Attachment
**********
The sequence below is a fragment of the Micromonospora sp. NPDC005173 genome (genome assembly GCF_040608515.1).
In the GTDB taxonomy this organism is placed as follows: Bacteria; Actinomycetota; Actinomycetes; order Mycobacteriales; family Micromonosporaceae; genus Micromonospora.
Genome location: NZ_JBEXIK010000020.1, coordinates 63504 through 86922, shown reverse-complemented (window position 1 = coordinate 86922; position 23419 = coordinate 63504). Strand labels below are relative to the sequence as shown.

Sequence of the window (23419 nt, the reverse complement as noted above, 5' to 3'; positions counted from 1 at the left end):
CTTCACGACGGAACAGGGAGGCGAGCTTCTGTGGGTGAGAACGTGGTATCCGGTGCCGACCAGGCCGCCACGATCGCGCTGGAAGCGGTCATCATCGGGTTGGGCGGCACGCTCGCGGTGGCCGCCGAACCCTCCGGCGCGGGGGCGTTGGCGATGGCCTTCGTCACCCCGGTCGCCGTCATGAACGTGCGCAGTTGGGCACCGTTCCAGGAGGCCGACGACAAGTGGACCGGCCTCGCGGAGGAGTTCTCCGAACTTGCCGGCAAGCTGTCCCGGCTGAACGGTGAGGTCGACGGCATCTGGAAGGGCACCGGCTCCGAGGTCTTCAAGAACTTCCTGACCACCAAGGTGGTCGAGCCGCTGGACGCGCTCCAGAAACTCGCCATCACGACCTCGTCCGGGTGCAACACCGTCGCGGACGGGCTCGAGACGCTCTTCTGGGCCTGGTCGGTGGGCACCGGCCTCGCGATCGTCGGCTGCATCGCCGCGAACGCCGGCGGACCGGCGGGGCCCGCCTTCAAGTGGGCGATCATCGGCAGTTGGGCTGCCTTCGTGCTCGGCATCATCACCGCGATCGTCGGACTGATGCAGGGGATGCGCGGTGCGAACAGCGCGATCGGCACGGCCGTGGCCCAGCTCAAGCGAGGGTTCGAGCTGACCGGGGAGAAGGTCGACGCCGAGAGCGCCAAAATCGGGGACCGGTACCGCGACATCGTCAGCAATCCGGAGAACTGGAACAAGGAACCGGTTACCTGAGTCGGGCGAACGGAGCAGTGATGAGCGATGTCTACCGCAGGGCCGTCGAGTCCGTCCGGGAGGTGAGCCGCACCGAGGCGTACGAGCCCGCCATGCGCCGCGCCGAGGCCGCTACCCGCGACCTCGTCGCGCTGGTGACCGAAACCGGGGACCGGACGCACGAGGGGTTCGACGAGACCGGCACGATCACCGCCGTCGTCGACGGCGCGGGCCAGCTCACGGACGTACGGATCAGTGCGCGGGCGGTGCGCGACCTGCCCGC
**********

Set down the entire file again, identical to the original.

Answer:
The sequence below is a fragment of the Micromonospora sp. NPDC005173 genome (genome assembly GCF_040608515.1).
In the GTDB taxonomy this organism is placed as follows: Bacteria; Actinomycetota; Actinomycetes; order Mycobacteriales; family Micromonosporaceae; genus Micromonospora.
Genome location: NZ_JBEXIK010000020.1, coordinates 63504 through 86922, shown reverse-complemented (window position 1 = coordinate 86922; position 23419 = coordinate 63504). Strand labels below are relative to the sequence as shown.

Sequence of the window (23419 nt, the reverse complement as noted above, 5' to 3'; positions counted from 1 at the left end):
CTTCACGACGGAACAGGGAGGCGAGCTTCTGTGGGTGAGAACGTGGTATCCGGTGCCGACCAGGCCGCCACGATCGCGCTGGAAGCGGTCATCATCGGGTTGGGCGGCACGCTCGCGGTGGCCGCCGAACCCTCCGGCGCGGGGGCGTTGGCGATGGCCTTCGTCACCCCGGTCGCCGTCATGAACGTGCGCAGTTGGGCACCGTTCCAGGAGGCCGACGACAAGTGGACCGGCCTCGCGGAGGAGTTCTCCGAACTTGCCGGCAAGCTGTCCCGGCTGAACGGTGAGGTCGACGGCATCTGGAAGGGCACCGGCTCCGAGGTCTTCAAGAACTTCCTGACCACCAAGGTGGTCGAGCCGCTGGACGCGCTCCAGAAACTCGCCATCACGACCTCGTCCGGGTGCAACACCGTCGCGGACGGGCTCGAGACGCTCTTCTGGGCCTGGTCGGTGGGCACCGGCCTCGCGATCGTCGGCTGCATCGCCGCGAACGCCGGCGGACCGGCGGGGCCCGCCTTCAAGTGGGCGATCATCGGCAGTTGGGCTGCCTTCGTGCTCGGCATCATCACCGCGATCGTCGGACTGATGCAGGGGATGCGCGGTGCGAACAGCGCGATCGGCACGGCCGTGGCCCAGCTCAAGCGAGGGTTCGAGCTGACCGGGGAGAAGGTCGACGCCGAGAGCGCCAAAATCGGGGACCGGTACCGCGACATCGTCAGCAATCCGGAGAACTGGAACAAGGAACCGGTTACCTGAGTCGGGCGAACGGAGCAGTGATGAGCGATGTCTACCGCAGGGCCGTCGAGTCCGTCCGGGAGGTGAGCCGCACCGAGGCGTACGAGCCCGCCATGCGCCGCGCCGAGGCCGCTACCCGCGACCTCGTCGCGCTGGTGACCGAAACCGGGGACCGGACGCACGAGGGGTTCGACGAGACCGGCACGATCACCGCCGTCGTCGACGGCGCGGGCCAGCTCACGGACGTACGGATCAGTGCGCGGGCGGTGCGCGACCTGCCCGC